Rebuild of Christchurch Town Hall not assured

A multimillion-dollar plan to save Christchurch's Town Hall could yet be undone.

Christchurch City councillors voted unanimously yesterday to spend an estimated $127.5 million on repairing the town hall.

However, Earthquake Recovery Minister Gerry Brownlee told The Press after the meeting that further discussions were needed before any decision was made.

"My understanding was it was a very compromised building left in a pretty disastrous state and the preliminary information was that the ground [it] was sitting on was in a pretty bad state as well," Brownlee said.

"They might know more than we do. We'll have to talk to them over the next short while to see what their intentions are."

He said he was not ruling out the Canterbury Earthquake Recovery Authority overriding the council's decision.

"It is inside the CBD perimeter and would therefore have to be part of the CBD plan. We'll just talk to them over the next short while to get a better understanding of why they've made such a big commitment to such a damaged building."

Brownlee also said he believed the councillors had made the decision without all the relevant geotechnical information.

"I have heard post-decision that they haven't got the geotech information just yet so if the decision is contingent on that, those sort of decisions have to be talked through."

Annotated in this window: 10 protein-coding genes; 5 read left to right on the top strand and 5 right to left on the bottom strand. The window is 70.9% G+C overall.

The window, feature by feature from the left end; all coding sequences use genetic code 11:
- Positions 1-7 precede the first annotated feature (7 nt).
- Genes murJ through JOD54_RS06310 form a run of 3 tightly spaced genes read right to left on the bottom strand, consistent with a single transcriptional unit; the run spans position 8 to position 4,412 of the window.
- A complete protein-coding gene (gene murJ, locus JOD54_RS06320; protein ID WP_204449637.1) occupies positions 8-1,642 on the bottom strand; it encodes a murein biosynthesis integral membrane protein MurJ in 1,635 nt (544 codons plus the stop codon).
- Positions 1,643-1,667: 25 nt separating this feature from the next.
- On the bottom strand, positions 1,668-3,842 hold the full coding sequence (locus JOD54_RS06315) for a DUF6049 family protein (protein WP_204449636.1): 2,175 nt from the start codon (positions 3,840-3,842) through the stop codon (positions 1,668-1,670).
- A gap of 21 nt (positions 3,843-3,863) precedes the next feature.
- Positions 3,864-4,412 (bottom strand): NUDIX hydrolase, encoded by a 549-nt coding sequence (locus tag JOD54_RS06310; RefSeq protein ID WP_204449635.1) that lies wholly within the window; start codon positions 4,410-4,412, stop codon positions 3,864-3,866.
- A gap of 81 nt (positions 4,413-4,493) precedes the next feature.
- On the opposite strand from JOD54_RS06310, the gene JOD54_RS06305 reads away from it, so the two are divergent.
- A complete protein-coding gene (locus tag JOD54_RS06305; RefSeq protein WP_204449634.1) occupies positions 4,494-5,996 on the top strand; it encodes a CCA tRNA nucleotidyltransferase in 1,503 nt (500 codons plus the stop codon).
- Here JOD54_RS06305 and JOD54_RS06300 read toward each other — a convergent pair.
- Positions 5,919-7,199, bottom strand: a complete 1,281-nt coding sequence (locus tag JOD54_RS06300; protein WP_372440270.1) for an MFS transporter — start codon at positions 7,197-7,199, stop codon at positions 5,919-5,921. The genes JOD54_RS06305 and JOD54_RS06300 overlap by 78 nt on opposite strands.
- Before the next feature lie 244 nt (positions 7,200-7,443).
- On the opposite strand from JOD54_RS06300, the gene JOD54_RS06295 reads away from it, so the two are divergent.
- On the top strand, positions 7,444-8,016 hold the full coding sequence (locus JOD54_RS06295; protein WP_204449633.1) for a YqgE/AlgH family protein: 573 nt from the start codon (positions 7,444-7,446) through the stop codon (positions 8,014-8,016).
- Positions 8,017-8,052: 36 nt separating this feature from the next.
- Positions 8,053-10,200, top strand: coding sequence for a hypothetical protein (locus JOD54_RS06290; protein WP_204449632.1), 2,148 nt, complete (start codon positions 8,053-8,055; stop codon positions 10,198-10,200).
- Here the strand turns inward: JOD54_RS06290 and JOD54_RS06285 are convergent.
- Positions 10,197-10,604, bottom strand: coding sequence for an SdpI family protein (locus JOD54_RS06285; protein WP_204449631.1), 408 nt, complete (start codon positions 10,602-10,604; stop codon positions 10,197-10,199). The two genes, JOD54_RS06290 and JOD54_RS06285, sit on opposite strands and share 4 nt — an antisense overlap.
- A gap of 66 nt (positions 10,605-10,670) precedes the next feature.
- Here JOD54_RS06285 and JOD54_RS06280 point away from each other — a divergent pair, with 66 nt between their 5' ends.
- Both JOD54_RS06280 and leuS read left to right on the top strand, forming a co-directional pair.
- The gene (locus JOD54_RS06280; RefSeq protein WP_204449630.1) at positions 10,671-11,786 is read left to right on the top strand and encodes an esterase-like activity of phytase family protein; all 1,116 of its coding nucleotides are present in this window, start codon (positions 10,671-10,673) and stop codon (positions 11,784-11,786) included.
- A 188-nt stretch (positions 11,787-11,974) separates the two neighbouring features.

The decision would also affect the future of the performing-arts hub outlined in the central city blueprint, he said.

Last night, after Brownlee's comment, Mayor Bob Parker told The Press the council's desire to see the Town Hall saved and the Christchurch Central Development Unit (CCDU) desire to see a new performing-arts precinct in the city were not necessarily mutually exclusive.

"This vote will inevitably create some challenges for us and for the CCDU around location of performing-arts facilities in the central city, but this building is too important for us to lose."

Parker said the council would happily provide Brownlee with any additional information on the Town Hall, but the council was firmly committed to keeping it.

"We have to accept, though, that the minister has the power to make that call."

Council staff had recommended saving only the main auditorium of the Town Hall. That idea was rejected late last month by the council's community recreation and culture committee, which voted unanimously to recommend the council save the entire complex. Yesterday, the full council agreed.

The estimated $127.5m repair cost will be spread over four years and will be offset by an insurance payout of about $69m.

Addressing councillors ahead of the vote, Sir Miles Warren, who designed the Town Hall along with Maurice Mahoney, said it would cease to be "the pride and joy" of Christchurch if part of it were demolished.

Cr Yani Johanson urged councillors to give the community - and the Government - certainty over the future of the Town Hall, saying it was one of the most important decisions the council had been asked to make on a facility since the earthquakes.

"It is my strong belief that retaining the Town Hall to 100 per cent of new building standard is the right way to go," Johanson said.

The Press